Locally led reforms are making it easier to do business in the Cook Islands
Above: Staff attends to a customer's inquiry at a payment center in Rarotonga, Cook Islands.
PSDI has supported the development of a new suite of business laws that make it easier to do business and access finance in the Cook Islands.
“It’s really about reducing the red tape and freeing up entrepreneurs.”
So says Financial Secretary of the Ministry of Finance and Economic Management of the Cook Islands, Garth Henderson, of the major reforms to foundational business laws that his ministry and the Ministry of Justice have been working on with PSDI since 2014.
The reform process began with a comprehensive review of the existing Companies Act, which had not been updated since the 1970s. Following this, the Government of Cook Islands asked PSDI to support the development of a new companies bill. After initial diagnostics, the government decided to prepare three new bills, with further PSDI support: a companies bill, a personal property securities bill, and an incorporated societies (amendment) bill.
Mr. Henderson describes these reforms as critical to fostering a more enabling environment for businesses and maximizing the private sector’s contribution to the Cook Islands’ progress towards outcomes articulated in the National Sustainable Development Plan. The reforms were aimed at “modernizing the business environment and bringing archaic legislation up-to-date and in line with what everyone else is trying to do,” says Mr. Henderson.
The Companies Act, Personal Property Securities Act, and Incorporated Societies (Amendment) Act were passed by Cook Islands Parliament in 2017 and were fully implemented with the launch of an associated online Companies, Incorporated Societies, and Personal Property Securities Registry in December 2019.
The registry allows users to file, access, and search company records, incorporated societies, and personal property securities records from one integrated resource. This makes it easier for lenders to take advantage of the Personal Property Securities Act and provide finance to businesses using moveable assets. It also simplifies business registration, reduces time and costs, and eliminates the need to travel to register a business in person—a significant benefit, especially for businesses outside Rarotonga. Mr. Henderson commented on how the registry makes it easier and more efficient for businesses to operate.
“For any economy, efficient, functioning business sectors are a key requirement. (These reforms) make it easier to start a company and maintain that company during its entire lifecycle. It makes it easy to file and meet legal requirements. Online filing creates greater efficiencies and frees up mental space for businesses to get out there and do business. Things like the collection of information for monitoring and compliance all become simple. Businesses can focus on developing ideas and making money—and eventually paying tax.”
Alongside the business law reforms, PSDI supported passage of the Telecommunications Act and Competition and Regulatory Authority Act, part of government preparations for launch of the 3,600-km Manatua submarine telecommunications cable. The cable will significantly increase the speed, reliability, and affordability of internet access in the Cook Islands, French Polynesia, Niue, and Samoa, offering significant private sector development opportunities. The reforms, passed by the Cook Islands’ Parliament in December 2019, provide a framework for pro-competitive telecommunications regulation that ensures the cable’s transformative benefits reach business and consumers. Mr. Henderson says that the PSDI-supported telecommunications reforms represent “one of the greatest things the government has done in recent times, one of the most significant things.”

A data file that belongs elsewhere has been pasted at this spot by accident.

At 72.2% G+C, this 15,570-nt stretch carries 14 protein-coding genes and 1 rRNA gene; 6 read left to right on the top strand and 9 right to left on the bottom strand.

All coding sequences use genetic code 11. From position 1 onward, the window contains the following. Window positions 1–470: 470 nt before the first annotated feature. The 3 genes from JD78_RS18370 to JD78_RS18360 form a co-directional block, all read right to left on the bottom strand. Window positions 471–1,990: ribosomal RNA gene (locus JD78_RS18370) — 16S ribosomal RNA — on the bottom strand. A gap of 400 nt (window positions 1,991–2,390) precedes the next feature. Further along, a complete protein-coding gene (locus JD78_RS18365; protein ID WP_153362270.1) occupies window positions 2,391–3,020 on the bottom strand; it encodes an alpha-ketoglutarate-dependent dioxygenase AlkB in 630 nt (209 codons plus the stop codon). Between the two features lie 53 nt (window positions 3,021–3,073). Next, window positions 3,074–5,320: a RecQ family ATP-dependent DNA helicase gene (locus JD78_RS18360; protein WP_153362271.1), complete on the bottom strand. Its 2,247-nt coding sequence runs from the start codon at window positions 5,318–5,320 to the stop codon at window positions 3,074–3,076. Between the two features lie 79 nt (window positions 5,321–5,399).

Mr. Henderson points out that the Cook Islands reforms are yet to include a policy on foreign direct investment. “When each of these pieces of legislation stands by themselves, you don’t see improvements. They all link together. So, you have the new legislation and the improved ease of doing business, but one of the big gaps is a foreign direct investment policy, and we haven’t resolved that. We don’t have the clarity about (if we are) open to foreign direct investment or not, which means there’s a gap in the package we’ve put together.”
The Government of Cook Islands has requested PSDI support to address this gap, with work on a foreign direct investment policy anticipated to begin in FY2020/2021. Mr. Henderson believes the government can expand on its emerging online capacity and build further efficiencies by developing an extended registry that captures all business structures as well as foreign direct investment data. This data could then inform the development of a strong foreign direct investment policy.
This rapid and significant progress towards a more enabling business environment in the Cook Islands highlights what is possible when governments initiate and facilitate locally-led reforms.
These reforms also demonstrate critical aspects of the PSDI modality in action: long-term engagement, flexible and timely responses to support requests, and high-quality, expert technical advisory services. Through its partnership with PSDI, the Cook Islands government has been supported to implement legislative reform and technology solutions that strengthen the business enabling environment and make it easier for the private sector to operate in the Cook Islands.